New Security Flaw Enables Access to Microsoft Corporate Email Accounts

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New Security Flaw Enables Access to Microsoft Corporate Email Accounts

A new security flaw allows attackers to impersonate Microsoft corporate email accounts, increasing phishing risks. Discovered by researcher Vsevolod Kokorin (Slonser), the bug remains unpatched by Microsoft.

Kokorin revealed the issue on X (formerly Twitter) after Microsoft dismissed his report. To prove the flaw, Kokorin sent an email to TechCrunch that seemed to come from Microsoft’s account security team.

The bug targets Outlook accounts, affecting at least 400 million users globally, according to Microsoft’s latest earnings report. Kokorin expressed frustration with Microsoft’s response, saying, “They claimed they couldn’t reproduce it without details. However, after my tweet, they reopened an old report I submitted months ago.”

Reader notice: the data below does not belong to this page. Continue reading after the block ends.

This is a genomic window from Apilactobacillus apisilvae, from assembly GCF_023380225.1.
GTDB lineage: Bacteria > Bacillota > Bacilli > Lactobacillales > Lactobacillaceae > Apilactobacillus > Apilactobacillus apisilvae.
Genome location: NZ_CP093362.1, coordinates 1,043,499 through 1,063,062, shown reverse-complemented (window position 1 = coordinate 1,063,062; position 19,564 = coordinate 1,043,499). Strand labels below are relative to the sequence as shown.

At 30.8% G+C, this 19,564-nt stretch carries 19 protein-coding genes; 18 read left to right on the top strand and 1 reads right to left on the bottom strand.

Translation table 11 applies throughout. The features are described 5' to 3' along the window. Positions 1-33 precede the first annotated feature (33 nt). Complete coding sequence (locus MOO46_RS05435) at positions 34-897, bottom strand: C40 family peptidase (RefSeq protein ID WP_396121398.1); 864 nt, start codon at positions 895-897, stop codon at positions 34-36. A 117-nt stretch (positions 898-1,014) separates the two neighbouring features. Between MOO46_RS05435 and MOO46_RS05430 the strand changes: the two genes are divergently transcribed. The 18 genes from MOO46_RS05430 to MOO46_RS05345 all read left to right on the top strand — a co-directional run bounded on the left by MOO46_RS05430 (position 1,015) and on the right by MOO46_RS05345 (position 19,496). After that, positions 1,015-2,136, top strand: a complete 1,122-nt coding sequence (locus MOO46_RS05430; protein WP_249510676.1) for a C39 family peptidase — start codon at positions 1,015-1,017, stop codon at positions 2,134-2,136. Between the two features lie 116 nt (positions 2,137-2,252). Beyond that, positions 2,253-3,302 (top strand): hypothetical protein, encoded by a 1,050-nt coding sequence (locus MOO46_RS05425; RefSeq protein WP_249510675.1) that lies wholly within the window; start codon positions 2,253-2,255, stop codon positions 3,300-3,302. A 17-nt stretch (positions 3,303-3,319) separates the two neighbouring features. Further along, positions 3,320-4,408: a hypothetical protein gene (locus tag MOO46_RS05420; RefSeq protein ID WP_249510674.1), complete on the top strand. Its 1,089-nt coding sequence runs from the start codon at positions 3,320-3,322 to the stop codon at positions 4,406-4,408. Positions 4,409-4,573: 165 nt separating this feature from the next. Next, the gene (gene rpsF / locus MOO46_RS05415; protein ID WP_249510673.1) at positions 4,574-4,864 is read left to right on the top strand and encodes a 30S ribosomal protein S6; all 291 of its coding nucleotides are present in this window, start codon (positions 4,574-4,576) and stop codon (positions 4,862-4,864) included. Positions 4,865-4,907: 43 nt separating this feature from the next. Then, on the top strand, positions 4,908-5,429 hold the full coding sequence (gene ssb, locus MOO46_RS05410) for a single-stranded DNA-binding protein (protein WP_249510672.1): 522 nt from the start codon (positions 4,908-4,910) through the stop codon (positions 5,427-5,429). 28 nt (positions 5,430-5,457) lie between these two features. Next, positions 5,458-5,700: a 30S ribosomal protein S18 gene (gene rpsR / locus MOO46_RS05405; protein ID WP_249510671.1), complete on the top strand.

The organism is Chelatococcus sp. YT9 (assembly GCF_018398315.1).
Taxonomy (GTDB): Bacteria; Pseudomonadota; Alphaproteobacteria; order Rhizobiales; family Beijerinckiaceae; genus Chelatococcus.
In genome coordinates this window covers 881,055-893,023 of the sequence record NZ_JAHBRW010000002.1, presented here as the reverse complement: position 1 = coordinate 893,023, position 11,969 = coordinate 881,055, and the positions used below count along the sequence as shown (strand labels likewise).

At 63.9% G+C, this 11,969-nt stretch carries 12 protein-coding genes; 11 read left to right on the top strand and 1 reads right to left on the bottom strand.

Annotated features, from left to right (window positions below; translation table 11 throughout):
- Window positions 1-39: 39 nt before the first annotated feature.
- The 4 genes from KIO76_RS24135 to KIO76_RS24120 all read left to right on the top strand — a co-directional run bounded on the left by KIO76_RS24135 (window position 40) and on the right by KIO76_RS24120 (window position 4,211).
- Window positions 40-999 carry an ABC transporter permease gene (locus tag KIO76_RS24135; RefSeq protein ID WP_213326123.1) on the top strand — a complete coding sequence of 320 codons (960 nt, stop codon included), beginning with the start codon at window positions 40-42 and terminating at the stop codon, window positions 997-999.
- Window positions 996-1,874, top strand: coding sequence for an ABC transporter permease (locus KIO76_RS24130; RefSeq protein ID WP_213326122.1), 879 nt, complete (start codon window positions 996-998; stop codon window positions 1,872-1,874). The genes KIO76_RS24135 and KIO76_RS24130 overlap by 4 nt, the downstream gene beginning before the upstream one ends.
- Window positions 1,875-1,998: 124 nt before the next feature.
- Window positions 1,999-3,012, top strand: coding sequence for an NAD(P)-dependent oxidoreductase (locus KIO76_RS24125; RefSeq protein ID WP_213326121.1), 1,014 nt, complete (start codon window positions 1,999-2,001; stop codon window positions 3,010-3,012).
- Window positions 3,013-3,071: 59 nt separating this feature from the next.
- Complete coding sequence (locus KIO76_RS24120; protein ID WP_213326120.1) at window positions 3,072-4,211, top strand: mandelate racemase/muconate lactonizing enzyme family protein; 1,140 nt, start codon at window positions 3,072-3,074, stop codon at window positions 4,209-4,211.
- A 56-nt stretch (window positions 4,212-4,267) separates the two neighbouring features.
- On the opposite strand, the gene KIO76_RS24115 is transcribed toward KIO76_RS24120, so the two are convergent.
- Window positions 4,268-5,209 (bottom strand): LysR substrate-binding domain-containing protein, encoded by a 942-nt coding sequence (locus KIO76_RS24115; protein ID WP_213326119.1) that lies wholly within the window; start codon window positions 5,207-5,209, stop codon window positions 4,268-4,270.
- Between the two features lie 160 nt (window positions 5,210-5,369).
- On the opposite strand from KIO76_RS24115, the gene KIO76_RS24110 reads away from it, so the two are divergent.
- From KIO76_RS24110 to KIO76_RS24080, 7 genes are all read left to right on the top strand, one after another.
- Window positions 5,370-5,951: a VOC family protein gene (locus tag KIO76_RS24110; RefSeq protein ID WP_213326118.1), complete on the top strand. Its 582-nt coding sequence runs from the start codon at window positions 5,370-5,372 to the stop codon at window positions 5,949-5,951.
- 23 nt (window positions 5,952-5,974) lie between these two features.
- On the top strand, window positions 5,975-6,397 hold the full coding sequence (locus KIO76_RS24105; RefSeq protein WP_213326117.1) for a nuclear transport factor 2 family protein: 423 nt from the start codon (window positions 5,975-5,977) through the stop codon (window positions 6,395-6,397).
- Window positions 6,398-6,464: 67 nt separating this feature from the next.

Kokorin refrained from sharing technical details that could facilitate exploitation. This vulnerability poses significant risks, enabling attackers to send phishing emails that appear to be from legitimate Microsoft accounts, thus increasing their credibility and potential impact.

This issue compounds Microsoft’s recent security challenges, including breaches by state-sponsored hackers from China and Russia.

In response, Microsoft President Brad Smith testified before the House Homeland Security Committee, committing to prioritize cybersecurity and address the company’s security flaws.

This commitment comes in the wake of several notable breaches, such as the theft of U.S. federal government emails by Chinese hackers and the compromise of Microsoft corporate email accounts by Russian hackers.

As of now, it’s uncertain if anyone other than Kokorin has exploited the bug. Microsoft has yet to comment on the matter, and the vulnerability poses a considerable risk to Outlook users globally.

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By | 2024-06-25T05:38:36+05:30 June 21st, 2024|Compromised, Exploitation, Microsoft, Security Advisory, Security Update|

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